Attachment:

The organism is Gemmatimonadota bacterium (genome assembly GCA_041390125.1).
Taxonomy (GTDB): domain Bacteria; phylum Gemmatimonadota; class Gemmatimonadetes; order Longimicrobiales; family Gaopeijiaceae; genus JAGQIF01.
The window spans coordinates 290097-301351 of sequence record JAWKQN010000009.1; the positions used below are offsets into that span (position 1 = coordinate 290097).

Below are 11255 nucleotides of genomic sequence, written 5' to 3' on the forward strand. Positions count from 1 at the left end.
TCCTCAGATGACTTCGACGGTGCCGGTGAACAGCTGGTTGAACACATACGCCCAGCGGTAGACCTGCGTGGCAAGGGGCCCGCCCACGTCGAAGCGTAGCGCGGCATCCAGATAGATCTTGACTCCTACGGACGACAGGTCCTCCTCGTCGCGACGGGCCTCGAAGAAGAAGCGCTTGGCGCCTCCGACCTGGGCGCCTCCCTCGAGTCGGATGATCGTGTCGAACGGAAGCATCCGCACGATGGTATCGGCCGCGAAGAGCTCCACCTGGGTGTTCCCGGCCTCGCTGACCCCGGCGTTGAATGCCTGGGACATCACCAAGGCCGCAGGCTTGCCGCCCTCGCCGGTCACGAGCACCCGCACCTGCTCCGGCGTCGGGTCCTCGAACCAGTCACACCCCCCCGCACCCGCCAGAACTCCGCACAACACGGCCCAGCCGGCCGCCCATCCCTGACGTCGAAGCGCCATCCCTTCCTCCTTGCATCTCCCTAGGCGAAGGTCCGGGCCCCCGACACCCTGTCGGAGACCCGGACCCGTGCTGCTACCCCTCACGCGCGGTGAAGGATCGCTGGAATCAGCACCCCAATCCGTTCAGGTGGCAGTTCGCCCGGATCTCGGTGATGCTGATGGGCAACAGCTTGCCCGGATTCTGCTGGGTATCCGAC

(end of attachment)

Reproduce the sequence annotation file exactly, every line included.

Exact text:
The organism is Gemmatimonadota bacterium (genome assembly GCA_041390125.1).
Taxonomy (GTDB): domain Bacteria; phylum Gemmatimonadota; class Gemmatimonadetes; order Longimicrobiales; family Gaopeijiaceae; genus JAGQIF01.
The window spans coordinates 290097-301351 of sequence record JAWKQN010000009.1; the positions used below are offsets into that span (position 1 = coordinate 290097).

Below are 11255 nucleotides of genomic sequence, written 5' to 3' on the forward strand. Positions count from 1 at the left end.
TCCTCAGATGACTTCGACGGTGCCGGTGAACAGCTGGTTGAACACATACGCCCAGCGGTAGACCTGCGTGGCAAGGGGCCCGCCCACGTCGAAGCGTAGCGCGGCATCCAGATAGATCTTGACTCCTACGGACGACAGGTCCTCCTCGTCGCGACGGGCCTCGAAGAAGAAGCGCTTGGCGCCTCCGACCTGGGCGCCTCCCTCGAGTCGGATGATCGTGTCGAACGGAAGCATCCGCACGATGGTATCGGCCGCGAAGAGCTCCACCTGGGTGTTCCCGGCCTCGCTGACCCCGGCGTTGAATGCCTGGGACATCACCAAGGCCGCAGGCTTGCCGCCCTCGCCGGTCACGAGCACCCGCACCTGCTCCGGCGTCGGGTCCTCGAACCAGTCACACCCCCCCGCACCCGCCAGAACTCCGCACAACACGGCCCAGCCGGCCGCCCATCCCTGACGTCGAAGCGCCATCCCTTCCTCCTTGCATCTCCCTAGGCGAAGGTCCGGGCCCCCGACACCCTGTCGGAGACCCGGACCCGTGCTGCTACCCCTCACGCGCGGTGAAGGATCGCTGGAATCAGCACCCCAATCCGTTCAGGTGGCAGTTCGCCCGGATCTCGGTGATGCTGATGGGCAACAGCTTGCCCGGATTCTGCTGGGTATCCGAC